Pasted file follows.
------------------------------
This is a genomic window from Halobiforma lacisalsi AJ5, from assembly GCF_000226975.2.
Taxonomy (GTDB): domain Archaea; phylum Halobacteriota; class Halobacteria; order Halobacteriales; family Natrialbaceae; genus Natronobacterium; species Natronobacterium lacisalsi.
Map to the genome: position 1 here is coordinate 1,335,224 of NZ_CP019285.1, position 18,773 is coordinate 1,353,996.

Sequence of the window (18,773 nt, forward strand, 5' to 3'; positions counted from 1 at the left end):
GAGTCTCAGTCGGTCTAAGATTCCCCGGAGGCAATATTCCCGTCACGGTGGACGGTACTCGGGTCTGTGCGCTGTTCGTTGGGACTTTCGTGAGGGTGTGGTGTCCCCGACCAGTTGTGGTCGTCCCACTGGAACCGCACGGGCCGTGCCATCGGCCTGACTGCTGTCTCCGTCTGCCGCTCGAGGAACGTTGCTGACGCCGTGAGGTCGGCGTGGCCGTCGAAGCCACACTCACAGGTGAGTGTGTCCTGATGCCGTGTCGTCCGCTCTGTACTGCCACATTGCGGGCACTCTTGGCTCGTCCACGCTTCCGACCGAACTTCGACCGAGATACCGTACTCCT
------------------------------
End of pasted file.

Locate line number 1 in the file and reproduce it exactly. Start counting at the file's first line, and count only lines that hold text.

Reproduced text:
This is a genomic window from Halobiforma lacisalsi AJ5, from assembly GCF_000226975.2.